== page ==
The governing body argues that 271,528 people played “more than five games, or ‘structured sessions’, of rugby, in competitive and social environments, a 1.5% increase on the previous year”.

Club participation was down by 0.8% in 2016, adding to a 7.6% drop the previous year. The ARU’s schools programme, ‘Game On’, has boosted participation for under-sixes to U11s by 3.5%, it argues.

As mentioned in dispatches from Brisbane, head coach Cheika is a willing advocate of the 15-man code, ever willing to present his case in school assembly halls, on sports show sofas, or over the radio.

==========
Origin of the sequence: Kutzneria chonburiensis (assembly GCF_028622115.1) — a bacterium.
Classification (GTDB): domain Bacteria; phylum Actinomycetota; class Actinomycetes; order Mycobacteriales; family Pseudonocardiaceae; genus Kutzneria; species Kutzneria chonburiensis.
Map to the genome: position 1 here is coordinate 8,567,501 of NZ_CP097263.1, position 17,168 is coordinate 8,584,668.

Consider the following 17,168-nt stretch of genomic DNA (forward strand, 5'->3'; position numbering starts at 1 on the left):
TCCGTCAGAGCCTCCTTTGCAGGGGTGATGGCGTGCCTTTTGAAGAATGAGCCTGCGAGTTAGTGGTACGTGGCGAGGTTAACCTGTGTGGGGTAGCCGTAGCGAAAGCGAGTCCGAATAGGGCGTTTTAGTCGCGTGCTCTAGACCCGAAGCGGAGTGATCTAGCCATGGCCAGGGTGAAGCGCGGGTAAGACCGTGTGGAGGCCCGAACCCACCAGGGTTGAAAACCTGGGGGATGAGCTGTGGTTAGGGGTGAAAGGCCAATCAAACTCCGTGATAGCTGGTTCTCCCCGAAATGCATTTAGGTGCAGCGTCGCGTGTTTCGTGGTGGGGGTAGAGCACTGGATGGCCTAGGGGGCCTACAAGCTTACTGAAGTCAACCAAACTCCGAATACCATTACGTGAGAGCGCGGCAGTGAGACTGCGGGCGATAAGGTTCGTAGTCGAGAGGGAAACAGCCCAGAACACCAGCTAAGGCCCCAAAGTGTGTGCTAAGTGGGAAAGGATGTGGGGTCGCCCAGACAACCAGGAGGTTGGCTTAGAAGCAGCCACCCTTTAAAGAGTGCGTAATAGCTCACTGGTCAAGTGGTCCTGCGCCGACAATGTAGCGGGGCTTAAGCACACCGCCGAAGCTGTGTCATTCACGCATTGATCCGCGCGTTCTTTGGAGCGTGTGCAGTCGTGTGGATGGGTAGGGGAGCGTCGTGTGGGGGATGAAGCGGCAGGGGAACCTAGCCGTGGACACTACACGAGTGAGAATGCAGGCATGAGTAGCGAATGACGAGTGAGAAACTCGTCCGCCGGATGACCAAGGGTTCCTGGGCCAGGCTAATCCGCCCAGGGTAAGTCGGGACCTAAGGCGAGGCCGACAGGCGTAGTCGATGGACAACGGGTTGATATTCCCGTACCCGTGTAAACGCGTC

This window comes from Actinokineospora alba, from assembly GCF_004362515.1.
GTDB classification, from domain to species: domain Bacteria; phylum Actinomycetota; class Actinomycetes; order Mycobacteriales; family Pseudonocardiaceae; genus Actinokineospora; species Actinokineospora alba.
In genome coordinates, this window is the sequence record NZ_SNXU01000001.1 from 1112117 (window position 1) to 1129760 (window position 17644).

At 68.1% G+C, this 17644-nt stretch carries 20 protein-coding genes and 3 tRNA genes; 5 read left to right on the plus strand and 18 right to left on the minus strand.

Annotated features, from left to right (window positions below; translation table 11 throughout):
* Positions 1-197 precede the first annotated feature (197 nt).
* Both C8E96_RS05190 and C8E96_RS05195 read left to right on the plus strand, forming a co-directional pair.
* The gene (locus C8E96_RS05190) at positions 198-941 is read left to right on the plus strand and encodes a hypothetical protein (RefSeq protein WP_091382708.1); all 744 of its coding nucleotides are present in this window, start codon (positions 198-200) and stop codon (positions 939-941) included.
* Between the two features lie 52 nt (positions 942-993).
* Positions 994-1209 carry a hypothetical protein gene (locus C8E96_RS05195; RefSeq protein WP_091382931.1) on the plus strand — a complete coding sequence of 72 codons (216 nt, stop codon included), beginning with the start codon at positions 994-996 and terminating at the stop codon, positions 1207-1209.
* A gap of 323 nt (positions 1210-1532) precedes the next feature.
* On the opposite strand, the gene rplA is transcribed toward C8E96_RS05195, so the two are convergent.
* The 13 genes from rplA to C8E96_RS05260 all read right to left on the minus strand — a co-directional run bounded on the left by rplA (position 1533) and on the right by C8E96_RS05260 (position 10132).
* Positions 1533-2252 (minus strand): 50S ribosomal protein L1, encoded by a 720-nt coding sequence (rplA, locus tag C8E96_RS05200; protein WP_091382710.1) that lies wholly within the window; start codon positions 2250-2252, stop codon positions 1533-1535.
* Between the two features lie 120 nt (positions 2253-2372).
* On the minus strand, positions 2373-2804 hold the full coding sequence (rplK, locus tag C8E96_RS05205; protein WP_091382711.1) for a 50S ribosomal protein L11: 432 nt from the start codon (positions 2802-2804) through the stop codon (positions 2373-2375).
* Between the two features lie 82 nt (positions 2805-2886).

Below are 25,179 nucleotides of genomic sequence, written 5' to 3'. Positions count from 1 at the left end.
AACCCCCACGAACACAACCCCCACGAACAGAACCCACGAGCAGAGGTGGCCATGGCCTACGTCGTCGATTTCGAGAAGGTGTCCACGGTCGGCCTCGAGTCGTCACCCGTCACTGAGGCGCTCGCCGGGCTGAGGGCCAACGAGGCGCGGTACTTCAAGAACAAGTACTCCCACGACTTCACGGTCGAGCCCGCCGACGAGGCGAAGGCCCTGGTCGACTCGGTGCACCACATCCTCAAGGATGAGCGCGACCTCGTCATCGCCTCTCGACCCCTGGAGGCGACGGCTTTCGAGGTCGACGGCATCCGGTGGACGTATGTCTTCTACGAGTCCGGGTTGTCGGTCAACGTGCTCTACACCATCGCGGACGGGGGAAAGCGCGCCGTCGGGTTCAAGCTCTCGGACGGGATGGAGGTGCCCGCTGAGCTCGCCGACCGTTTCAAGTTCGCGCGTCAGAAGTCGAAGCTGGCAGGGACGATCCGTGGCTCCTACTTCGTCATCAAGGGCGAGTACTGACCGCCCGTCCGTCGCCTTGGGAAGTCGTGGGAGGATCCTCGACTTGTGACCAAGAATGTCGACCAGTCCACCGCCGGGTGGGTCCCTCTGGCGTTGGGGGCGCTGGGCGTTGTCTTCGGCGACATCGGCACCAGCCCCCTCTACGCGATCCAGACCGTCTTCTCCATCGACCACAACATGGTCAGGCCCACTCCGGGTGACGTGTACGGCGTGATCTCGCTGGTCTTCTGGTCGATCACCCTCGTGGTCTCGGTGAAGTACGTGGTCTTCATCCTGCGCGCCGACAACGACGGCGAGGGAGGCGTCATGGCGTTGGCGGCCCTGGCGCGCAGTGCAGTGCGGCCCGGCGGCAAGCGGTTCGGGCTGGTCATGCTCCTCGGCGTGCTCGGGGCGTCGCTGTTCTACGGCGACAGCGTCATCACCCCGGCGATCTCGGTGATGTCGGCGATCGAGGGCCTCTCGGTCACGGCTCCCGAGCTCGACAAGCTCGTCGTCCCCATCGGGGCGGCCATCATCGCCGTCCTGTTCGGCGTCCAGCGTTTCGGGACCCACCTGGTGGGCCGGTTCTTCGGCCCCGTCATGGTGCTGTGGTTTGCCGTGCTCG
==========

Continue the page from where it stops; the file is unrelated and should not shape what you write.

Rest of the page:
Sevens is another access point, with the women’s side topping the HSBC Sevens World Series last weekend, after a runner-up finish in Paris.

Furthermore, the appointment of a new, female chief executive at the ARU, New Zealand sports administrator, Raelene Castle, breaks from the traditions of selecting a rugby establishment figure.

Castle was chosen with the input of the four remaining Super Rugby state unions and she has no ties to any of them.

Will that put more bums on seats at AAMI Park today?

No, but the ARU is taking a much longer view of the future of its code.